Alaska Air Group is acquiring Virgin America Inc for $2.6 billion (£1.8 billion) in cash as part of an effort to strengthen the airline and allow it to compete more effectively with larger rivals on the US West Coast.
Alaska Air is buying Virgin America for $57 a share – an 86 percent premium of Virgin America’s stock last month before there were reports of a sale.
The deal will give Alaska Air opportunities in important East Coast business markets by increasing the airlines access to slot-controlled airports, such as Ronald Reagan Washington National Airport and the two primary New York City-area airports, John F. Kennedy International Airport and LaGuardia Airport.
Combined, the two airlines will have approximately 280 aircraft, which include regional planes, with an average age of 8.5 years.
Brad Tilden, chairman and CEO of Alaska Air Group, commented: “Our employees have worked hard to earn the deep loyalty of customers in the Pacific Northwest and Alaska, while the Virgin America team has done the same in California. Together we will continue to deliver what customers tell us they want: low fares, unmatched reliability and outstanding customer service.”
He added: “With our expanded network and strong presence in California, we’ll offer customers more attractive flight options for nonstop travel. We look forward to bringing together two incredible groups of employees to build on the successes they have achieved as standalone companies to make us an even stronger competitor nationally.”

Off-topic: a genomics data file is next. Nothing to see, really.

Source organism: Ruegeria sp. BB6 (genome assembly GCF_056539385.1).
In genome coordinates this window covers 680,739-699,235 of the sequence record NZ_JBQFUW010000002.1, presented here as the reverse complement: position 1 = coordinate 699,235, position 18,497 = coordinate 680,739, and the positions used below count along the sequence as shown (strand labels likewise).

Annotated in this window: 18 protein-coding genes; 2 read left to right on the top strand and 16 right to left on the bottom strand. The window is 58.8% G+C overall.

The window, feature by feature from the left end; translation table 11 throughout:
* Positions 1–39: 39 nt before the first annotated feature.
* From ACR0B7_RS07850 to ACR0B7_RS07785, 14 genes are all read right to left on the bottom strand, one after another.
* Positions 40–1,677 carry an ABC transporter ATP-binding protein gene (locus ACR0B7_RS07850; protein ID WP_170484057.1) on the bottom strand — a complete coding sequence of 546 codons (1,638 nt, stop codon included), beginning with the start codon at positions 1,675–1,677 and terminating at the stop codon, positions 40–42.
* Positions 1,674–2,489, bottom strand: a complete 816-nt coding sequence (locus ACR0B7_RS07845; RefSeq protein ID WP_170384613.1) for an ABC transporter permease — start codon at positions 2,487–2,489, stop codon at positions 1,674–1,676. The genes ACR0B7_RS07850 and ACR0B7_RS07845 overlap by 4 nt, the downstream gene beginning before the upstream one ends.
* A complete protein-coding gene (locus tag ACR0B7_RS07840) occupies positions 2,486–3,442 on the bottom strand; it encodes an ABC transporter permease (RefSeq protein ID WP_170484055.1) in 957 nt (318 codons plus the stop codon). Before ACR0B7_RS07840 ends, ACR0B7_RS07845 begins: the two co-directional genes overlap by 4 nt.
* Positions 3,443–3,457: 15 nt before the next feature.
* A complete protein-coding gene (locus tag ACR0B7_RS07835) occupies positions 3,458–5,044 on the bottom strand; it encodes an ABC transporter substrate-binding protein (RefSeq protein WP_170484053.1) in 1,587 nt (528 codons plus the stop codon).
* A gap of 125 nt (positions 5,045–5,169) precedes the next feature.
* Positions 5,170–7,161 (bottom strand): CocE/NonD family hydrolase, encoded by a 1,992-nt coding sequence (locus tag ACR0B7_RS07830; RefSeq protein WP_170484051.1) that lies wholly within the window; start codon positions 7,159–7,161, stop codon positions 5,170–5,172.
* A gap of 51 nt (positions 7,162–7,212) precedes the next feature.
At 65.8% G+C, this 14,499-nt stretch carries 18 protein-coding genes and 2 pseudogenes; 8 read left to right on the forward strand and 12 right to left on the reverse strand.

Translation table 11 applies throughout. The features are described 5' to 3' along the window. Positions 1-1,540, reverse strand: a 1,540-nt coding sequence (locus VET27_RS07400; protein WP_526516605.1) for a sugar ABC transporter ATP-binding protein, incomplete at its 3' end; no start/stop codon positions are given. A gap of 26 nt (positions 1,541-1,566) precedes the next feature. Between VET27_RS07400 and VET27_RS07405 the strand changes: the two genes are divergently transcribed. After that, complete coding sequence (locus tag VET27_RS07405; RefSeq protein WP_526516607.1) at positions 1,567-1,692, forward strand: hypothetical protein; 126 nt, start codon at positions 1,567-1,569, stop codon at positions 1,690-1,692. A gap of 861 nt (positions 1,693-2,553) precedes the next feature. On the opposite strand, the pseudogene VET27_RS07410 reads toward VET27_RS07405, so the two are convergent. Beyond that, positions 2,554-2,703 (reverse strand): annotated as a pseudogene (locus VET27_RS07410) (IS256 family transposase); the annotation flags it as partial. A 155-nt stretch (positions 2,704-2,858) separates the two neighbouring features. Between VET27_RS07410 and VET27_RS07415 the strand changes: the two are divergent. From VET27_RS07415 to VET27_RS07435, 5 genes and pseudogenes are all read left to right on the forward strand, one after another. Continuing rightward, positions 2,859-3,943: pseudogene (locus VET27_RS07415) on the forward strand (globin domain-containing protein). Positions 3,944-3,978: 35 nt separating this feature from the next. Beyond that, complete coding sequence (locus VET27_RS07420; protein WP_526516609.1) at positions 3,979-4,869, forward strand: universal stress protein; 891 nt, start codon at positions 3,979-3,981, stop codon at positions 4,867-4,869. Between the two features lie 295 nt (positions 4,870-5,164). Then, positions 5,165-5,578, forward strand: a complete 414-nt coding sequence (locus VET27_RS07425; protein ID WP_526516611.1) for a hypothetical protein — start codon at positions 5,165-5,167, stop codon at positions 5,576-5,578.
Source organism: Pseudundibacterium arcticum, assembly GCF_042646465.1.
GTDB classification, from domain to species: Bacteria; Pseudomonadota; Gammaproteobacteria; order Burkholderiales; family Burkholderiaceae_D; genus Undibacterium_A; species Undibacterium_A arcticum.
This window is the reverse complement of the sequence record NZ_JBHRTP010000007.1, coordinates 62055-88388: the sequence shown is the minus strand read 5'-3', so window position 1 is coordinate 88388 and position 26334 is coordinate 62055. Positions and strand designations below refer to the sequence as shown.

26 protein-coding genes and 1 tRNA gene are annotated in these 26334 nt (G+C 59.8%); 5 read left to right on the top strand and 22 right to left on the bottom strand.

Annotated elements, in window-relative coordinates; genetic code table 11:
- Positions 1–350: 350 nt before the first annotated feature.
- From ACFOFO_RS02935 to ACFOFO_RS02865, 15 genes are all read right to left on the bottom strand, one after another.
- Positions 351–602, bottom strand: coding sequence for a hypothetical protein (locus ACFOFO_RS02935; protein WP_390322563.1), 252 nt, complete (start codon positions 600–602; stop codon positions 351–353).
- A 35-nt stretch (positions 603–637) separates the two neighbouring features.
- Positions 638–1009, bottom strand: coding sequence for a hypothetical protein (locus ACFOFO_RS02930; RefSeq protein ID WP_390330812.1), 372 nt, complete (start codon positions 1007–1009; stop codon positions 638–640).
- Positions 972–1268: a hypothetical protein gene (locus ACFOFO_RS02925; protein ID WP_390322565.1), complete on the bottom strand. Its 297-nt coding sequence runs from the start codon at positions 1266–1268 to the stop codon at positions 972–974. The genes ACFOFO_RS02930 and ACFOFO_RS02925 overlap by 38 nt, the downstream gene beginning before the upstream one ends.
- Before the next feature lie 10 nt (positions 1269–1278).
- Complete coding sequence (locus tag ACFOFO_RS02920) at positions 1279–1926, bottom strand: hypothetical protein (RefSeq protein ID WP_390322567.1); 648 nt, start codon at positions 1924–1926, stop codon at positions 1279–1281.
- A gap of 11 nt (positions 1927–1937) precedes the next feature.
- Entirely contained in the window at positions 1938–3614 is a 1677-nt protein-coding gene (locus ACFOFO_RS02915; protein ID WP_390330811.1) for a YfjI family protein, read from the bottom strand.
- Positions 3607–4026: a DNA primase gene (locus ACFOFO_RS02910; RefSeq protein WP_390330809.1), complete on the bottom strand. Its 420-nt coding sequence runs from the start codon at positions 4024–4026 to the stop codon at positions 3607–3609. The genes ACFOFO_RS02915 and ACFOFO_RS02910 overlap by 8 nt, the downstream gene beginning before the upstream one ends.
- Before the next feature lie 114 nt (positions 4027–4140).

— Alaska Airlines (@AlaskaAir) April 4, 2016
David Cush, Virgin America president and CEO said: “Our mission has always been to create an airline that people love – and we accomplished that while changing the industry for the better. Joining forces with Alaska Airlines will ensure that our mission lives on, and that the stronger, combined company will continue to be a great place to work and an airline that focuses on an outstanding travel experience.”
The companies expect to complete the transaction by 1 January 2017 – as long as it receives approval from US government regulators and Virgin America shareholders.
Sir Richard Branson said he is sad to see Virgin America merging
In a company blog, Sir Richard said: “I would be lying if I didn’t admit sadness that our wonderful airline is merging with another.
“Because I’m not American, the US Department of Transportation stipulated I take some of my shares in Virgin America as non-voting shares, reducing my influence over any takeover. So there was sadly nothing I could do to stop it.”
He went on to say that consolidation in the travel industry is a trend that “cannot be stopped”.
The last US commercial airline merger was between US Airways and American Airlines in 2013.